Judge rules men-only military draft unconstitutional in court

JOINT BASE SAN ANTONIO-FORT SAM HOUSTON – (Jan. 29, 2019) future Sailor Halle Von Plueren of San Antonio takes the oath of enlistment at the San Antonio Military Entrance Processing Station. Plueren is following her fraternal twin sister, Hanna Von Plueren, by enlisting into the U.S. Navy. Both siblings were recruited by Engineman 2nd Class Francisco Sierra, of Houston, assigned to Navy Recruiting Station North East, Navy Recruiting District (NRD) San Antonio. (U.S. Navy Photo by Burrell Parmer, Navy Recruiting District San Antonio/Released)

America’s women may soon be signing up for the draft, following a ruling by a federal judge that deemed a male-only selective service unconstitutional.

A San Diego men’s advocacy group had pushed the issue in a lawsuit, which claimed the male-only draft was a violation of the Fifth Amendment’s equal protection clause.

In the end, US District Judge Gray Miller of the Southern District of Texas was inclined to agree.

“This case balances on the tension between the constitutionally enshrined power of Congress to raise armies and the constitutional mandate that no person be denied the equal protection of the law,” Judge Miller wrote.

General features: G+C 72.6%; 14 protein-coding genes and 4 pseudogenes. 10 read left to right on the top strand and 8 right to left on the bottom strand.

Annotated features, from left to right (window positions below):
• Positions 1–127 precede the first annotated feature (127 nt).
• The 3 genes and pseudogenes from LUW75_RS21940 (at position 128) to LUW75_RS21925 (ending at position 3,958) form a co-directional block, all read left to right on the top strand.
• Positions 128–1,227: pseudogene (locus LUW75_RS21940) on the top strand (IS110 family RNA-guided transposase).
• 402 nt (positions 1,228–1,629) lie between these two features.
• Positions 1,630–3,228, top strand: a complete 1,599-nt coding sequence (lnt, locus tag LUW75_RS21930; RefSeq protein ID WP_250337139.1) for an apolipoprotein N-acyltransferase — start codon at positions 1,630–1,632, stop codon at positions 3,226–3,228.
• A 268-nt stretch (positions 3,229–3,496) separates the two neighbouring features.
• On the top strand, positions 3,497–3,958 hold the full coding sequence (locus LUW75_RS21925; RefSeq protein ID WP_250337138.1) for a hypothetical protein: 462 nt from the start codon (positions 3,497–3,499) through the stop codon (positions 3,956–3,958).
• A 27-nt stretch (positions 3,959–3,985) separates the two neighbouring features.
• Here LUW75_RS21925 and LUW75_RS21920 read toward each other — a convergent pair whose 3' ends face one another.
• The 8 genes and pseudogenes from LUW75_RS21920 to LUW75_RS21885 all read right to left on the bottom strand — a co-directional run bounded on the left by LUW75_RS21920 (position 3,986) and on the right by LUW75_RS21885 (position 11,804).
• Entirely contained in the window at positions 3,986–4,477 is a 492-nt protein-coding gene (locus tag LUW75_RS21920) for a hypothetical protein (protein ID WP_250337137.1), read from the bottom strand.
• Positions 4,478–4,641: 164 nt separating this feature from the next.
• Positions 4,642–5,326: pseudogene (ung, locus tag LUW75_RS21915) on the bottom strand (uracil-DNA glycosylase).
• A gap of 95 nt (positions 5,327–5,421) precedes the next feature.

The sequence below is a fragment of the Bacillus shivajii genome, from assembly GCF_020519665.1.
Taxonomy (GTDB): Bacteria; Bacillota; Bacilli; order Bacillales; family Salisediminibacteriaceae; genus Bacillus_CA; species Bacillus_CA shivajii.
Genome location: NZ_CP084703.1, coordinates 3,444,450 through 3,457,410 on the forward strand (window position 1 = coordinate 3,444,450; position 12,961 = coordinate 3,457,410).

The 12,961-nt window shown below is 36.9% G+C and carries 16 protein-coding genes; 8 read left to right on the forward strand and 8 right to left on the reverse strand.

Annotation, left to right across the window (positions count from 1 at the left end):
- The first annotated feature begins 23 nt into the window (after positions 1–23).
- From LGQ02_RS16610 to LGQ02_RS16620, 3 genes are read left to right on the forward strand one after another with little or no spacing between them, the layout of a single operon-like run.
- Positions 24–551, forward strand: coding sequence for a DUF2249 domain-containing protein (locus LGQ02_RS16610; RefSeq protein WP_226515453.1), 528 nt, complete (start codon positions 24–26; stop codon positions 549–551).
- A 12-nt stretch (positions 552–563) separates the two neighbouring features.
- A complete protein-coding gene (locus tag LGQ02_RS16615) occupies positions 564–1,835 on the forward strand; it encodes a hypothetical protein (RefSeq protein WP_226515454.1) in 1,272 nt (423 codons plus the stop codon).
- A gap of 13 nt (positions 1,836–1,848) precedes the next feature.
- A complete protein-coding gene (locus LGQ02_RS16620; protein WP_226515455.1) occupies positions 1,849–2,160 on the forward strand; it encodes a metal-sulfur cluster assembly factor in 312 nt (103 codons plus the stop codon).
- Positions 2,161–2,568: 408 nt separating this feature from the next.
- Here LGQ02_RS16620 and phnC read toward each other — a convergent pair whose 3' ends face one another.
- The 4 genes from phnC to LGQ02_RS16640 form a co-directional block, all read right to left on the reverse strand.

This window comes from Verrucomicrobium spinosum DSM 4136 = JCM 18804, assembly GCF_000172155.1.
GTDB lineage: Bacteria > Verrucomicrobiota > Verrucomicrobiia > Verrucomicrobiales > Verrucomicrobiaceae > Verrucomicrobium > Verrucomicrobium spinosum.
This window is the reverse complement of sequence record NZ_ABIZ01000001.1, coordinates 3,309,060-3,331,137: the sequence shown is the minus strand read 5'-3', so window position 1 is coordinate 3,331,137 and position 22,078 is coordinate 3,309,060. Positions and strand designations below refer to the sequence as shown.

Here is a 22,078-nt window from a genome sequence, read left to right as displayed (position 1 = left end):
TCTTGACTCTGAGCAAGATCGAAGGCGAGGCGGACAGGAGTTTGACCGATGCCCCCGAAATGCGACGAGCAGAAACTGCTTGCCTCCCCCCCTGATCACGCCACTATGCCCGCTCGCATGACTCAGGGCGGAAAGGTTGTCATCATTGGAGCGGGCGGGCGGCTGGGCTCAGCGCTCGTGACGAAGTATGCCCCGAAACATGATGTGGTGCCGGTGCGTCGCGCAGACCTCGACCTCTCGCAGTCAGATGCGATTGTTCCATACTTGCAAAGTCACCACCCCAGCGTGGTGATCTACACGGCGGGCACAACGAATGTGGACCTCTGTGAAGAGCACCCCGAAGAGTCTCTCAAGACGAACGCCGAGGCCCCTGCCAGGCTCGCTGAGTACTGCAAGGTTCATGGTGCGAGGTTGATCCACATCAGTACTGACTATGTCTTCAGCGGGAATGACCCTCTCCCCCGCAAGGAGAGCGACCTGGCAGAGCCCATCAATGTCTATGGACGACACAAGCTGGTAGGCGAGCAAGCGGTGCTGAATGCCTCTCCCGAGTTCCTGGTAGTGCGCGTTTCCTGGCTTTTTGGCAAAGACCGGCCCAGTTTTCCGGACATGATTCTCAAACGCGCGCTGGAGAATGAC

James Lesmeister, a Texan, and San Diego resident Anthony Davis have been waiting for the ruling since 2013, when they realized that a large bulk of the population didn’t have to sign up for the draft. They were later joined by the National Coalition for Men.

Coalition attorney Marc Angelucci was also pleased with the ruling, claiming that forcing only males to sign up for the draft only furthered discrimination against men in other aspects, such as divorce, domestic violence and child custody.

“Women are now allowed in combat, so this decision is long overdue,” he told the San Diego Union-Tribune. “After decades of sex discrimination against men in the Selective Service, the courts have finally found it unconstitutional to force only men to register.”

The US Government has already stepped in and asked the judge to dismiss the suit or stay a decision, at least until a “national commission studying the issue of women’s draft registration” could reach a consensus or recommendation. This, however, could take years, and would not have any real impact on whether or not Congress would move forward with it.

“Congress has been debating the male-only registration requirement since at least 1980,” Judge Miller wrote.

In a 1981 Supreme Court decision, the Military Selective Service Act was not applicable to women due to the fact that women were restricted to non-combat roles. With the lifting of the gender ban in 2015, however, that ruling no longer seems applicable.

The US Government continued to backtrack on the issue, claiming the drafting of women would be an administrative nightmare and that the majority of women would be found unfit for service after being drafted- at least compared to their male counterparts.

Sticking to the notion of equality, however, the judge held fast.

“If there was ever a time to discuss ‘the place of women in the Armed Services,’ that time has passed,” Miller concluded.

It is unknown when, or if, the draft will be opened to women.

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